Drunkenness mocks a person by making him think he is better off instead of worse off, smarter instead of more foolish, and happier instead of simply dazed. It is a favorite tool of Satan for the very reason that it deceives while it destroys. Surely it presents vulnerability to demons. The drunk does not learn his lesson and is deceived over and over again. Even when he is waylaid,

beaten and finally awakens from his drunken stupor he “will seek another drink” (Proverbs 23:35).

Scripture shows drunkenness in its full ugliness and tragedy, as always associated with immorality, dissolution, unrestrained behavior, wild, reckless behavior and every other form of corrupt living. It is one of the sinful deeds of the flesh that are in opposition to the righteous fruit of the Spirit (Gal. 5:19-23). Drunkenness is first of all a sin. It develops attendant disease as it ravages the mind and body, but it is basically a sin, a manifestation of depravity. It must therefore be confessed and dealt with as sin.

A Christian not only must avoid sin but must avoid the potential for sin. We should not allow ourselves to get under the influence or control of anyone or anything that leads us away from the things of God even to a small extent. The safest and wisest choice for a Christian is to avoid even the potential for wrong influence.

Even when something is not habit forming for us, it may be for someone who is looking at and following our example. Because alcohol is universally acknowledged to be highly addictive, a Christian’s drinking unnecessarily creates the potential for the alcohol addiction of someone else.

“But be filled with the Spirit”: True communion with God is not induced by drunkenness, but by the Holy Spirit. Paul is not speaking of the Holy Spirit’s indwelling (Rom. 8:9), or the baptism by Christ with the Holy Spirit (1 Cor. 12:13), because every Christian is indwelt and baptized by the Spirit at the time of salvation.

He is rather giving a command for believers to live continually under the influence of the Spirit by letting the Word control them, pursuing pure lives, confessing all known sin, dying to self, surrendering to God’s will, and depending on His power in all things.

Being filled with the Spirit is living in the conscious presence of the Lord Jesus Christ, letting His mind, through the Word, dominate everything that is thought and done. Being filled with the Spirit is the same as walking in the Spirit. Christ exemplified this way of life (Luke 4:1).

The words “be filled” here mean “be continually filled,” emphasizing that the fullness of the Spirit is a repeated experience for believers. When a person is drunk with an alcoholic beverage, his walk, talk, and sight are controlled by alcohol.

You lose control of yourself when you get drunk. The only wine that any of us need is the new wine (Holy Spirit). When we are filled with the Spirit, we are filled with the understanding that Spirit brings with it.

God desires that the minds of Christians be controlled by the Holy Spirit so that they will walk in the Spirit, speak on behalf of God, and understand the things of God. Because people are indwelt by the Holy Spirit at salvation, they do not need to get more of the Holy Spirit, but the filling of the Spirit occurs when the Holy Spirit gets more of the believer.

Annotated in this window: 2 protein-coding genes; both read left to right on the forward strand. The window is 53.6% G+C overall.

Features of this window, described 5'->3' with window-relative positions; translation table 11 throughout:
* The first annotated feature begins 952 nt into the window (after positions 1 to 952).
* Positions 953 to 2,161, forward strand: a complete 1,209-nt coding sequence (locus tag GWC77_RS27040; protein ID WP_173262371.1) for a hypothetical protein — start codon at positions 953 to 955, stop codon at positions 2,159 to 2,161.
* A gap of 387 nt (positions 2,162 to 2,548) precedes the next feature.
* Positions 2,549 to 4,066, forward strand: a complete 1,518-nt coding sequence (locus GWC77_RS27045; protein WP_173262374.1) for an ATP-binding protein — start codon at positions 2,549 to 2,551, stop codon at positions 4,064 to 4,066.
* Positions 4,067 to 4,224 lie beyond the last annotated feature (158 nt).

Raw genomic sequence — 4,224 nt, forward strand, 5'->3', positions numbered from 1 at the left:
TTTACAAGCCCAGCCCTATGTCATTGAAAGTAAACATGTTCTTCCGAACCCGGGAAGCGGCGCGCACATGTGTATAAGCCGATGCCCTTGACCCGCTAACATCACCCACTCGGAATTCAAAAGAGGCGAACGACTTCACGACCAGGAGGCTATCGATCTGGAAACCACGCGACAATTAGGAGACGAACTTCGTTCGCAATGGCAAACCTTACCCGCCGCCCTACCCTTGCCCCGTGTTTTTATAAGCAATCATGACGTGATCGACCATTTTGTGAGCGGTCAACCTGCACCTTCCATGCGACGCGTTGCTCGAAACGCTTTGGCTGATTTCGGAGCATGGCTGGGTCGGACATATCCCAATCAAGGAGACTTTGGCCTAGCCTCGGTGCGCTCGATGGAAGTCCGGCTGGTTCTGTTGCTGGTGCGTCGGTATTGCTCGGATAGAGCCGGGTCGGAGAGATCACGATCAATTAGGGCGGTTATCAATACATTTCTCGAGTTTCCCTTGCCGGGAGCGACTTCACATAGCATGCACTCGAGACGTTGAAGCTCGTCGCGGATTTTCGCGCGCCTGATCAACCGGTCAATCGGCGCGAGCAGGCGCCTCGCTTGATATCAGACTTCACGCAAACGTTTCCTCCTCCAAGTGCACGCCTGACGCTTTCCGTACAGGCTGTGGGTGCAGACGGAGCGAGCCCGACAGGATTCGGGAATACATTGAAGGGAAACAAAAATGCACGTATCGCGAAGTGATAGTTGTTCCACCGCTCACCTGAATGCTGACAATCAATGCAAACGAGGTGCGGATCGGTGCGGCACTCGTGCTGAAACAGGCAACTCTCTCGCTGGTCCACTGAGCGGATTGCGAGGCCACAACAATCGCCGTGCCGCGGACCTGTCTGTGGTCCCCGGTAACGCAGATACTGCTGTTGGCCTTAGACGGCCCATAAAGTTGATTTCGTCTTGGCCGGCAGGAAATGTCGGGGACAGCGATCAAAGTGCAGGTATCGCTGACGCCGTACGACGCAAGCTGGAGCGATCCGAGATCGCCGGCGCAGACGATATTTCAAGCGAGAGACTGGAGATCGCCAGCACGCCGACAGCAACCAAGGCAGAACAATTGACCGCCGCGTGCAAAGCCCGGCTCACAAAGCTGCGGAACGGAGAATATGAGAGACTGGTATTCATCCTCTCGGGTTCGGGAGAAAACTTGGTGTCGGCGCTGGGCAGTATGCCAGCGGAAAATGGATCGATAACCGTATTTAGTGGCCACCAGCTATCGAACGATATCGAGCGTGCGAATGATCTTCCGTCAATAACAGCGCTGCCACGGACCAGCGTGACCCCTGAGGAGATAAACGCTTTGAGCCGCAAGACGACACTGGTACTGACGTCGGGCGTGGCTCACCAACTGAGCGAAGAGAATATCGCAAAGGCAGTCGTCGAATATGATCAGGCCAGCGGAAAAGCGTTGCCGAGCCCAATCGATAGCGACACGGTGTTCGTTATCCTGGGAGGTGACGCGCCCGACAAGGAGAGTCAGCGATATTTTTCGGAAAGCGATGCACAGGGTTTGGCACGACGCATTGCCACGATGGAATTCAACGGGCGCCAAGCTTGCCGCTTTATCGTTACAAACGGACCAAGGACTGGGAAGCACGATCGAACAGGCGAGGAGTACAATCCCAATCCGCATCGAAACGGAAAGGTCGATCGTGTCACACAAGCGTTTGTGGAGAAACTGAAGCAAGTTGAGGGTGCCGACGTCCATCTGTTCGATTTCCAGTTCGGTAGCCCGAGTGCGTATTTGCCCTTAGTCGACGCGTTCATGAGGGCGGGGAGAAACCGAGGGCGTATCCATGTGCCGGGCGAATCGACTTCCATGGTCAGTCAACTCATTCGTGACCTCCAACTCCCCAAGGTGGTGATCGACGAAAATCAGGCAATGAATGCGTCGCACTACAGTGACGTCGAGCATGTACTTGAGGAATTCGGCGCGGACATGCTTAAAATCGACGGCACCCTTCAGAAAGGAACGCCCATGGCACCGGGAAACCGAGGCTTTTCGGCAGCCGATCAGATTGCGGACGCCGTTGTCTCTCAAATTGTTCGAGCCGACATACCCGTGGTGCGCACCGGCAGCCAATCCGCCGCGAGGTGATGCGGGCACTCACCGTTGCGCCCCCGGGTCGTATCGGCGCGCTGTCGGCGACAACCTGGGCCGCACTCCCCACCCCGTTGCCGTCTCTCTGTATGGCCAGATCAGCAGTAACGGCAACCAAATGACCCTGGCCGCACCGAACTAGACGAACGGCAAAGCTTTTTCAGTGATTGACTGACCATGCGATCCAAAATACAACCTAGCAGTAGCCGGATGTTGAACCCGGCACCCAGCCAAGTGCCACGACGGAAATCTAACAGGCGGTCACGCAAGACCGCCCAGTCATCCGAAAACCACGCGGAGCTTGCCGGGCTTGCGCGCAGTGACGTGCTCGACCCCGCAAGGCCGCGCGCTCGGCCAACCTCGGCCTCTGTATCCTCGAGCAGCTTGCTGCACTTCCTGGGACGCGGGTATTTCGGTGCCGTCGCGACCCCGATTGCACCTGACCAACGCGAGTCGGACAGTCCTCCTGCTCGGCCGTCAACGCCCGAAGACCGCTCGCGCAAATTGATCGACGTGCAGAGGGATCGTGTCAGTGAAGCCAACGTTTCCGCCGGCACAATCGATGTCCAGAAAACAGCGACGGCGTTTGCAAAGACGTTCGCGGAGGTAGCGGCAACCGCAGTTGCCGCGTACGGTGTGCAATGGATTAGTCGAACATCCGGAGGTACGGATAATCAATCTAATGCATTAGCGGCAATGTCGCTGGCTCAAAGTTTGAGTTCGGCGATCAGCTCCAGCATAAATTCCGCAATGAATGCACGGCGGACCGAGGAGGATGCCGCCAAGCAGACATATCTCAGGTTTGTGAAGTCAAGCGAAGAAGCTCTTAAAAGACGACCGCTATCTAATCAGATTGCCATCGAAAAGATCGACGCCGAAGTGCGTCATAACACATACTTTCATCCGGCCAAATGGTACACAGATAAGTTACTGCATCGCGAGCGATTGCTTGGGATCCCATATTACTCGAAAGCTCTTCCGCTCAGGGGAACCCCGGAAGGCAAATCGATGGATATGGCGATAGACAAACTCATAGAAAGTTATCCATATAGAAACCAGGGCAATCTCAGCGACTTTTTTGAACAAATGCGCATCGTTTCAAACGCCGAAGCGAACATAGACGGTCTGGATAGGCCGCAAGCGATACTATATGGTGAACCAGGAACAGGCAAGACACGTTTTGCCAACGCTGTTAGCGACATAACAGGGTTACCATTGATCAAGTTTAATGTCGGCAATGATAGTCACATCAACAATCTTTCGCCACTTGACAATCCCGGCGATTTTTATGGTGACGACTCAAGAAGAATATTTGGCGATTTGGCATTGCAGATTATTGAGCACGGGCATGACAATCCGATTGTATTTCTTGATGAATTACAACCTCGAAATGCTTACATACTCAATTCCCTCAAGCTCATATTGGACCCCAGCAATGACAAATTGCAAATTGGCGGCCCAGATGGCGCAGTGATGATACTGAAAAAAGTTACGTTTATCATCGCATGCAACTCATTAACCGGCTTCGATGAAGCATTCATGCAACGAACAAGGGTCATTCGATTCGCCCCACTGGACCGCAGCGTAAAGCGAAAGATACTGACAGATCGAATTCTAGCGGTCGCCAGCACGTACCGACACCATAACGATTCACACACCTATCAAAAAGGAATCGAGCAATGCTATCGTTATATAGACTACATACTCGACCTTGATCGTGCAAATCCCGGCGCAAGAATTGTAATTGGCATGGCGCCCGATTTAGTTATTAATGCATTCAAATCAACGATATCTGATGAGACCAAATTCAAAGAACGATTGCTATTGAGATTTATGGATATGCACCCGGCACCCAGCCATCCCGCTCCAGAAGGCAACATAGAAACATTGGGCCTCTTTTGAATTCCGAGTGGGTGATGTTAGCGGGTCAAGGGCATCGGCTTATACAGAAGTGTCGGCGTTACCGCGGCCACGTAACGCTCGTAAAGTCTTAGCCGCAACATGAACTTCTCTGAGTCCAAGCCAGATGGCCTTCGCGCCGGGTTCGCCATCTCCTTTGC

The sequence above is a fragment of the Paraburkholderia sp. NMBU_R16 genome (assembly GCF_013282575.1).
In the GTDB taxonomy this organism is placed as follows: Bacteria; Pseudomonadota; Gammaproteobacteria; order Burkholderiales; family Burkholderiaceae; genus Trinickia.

Every Christian should be filled with the Spirit in order that he may have God’s power to serve Him (Acts 1:8). As we establish our fellowship with God through confession of sins (1 John 1:9), and yield to Him (Romans 6:13), we can be filled with the Spirit if that is our desire (Matt. 5:6), and prayer (Luke 11:13).

This verse gives an example of what is and what is not the Lord’s will (verse 17). Believers are not allowed to be intoxicated with alcoholic beverages; the reason for this prohibition is “wherein is excess; that is, drunkenness leads to moral intemperance. This is clearly contrary to God’s will.

His will is that Christians “be filled with” (by), “the Spirit;” that is, they are to allow Him to fill them with God’s own life, character, and virtues. The analogy between these two moral states is this: a person filled with wine is under its influence; similarly, a Christian is filled with the Spirit when He controls his thoughts, attitudes and actions. In fact, it was the coming of the Holy Spirit that made real all the promises of Jesus Christ.

Christians have just claim to all Christ’s promises the moment we believe in Him, but we cannot have their fulfillment until we allow His Spirit to fill us and control us. Unless we know what it is to be directed by the Holy Spirit, we will never know the bliss of the assurance of heaven, or the joy of effective work for the Lord, of having our prayers answered constantly or of indulging in the fullness of God’s own love, joy and peace within us.

Submission to the will of God, to Christ’s lordship and to the guiding of the Spirit is an essential, not an optional, part of saving faith. A new untaught believer will understand little of the full implications of such obedience, but the spiritual orientation of his new nature in Christ will bring the desire for submission to God’s Word and God’s Spirit. A person who does not have that desire has no legitimate claim on salvation.

Being filled with the Spirit detaches us from the desires, the standards, the objectives, the fear, and the very system of this world and gives us a vision of God that comes in no other way. Being filled with the Spirit makes everything else of secondary importance, and often of no importance at all.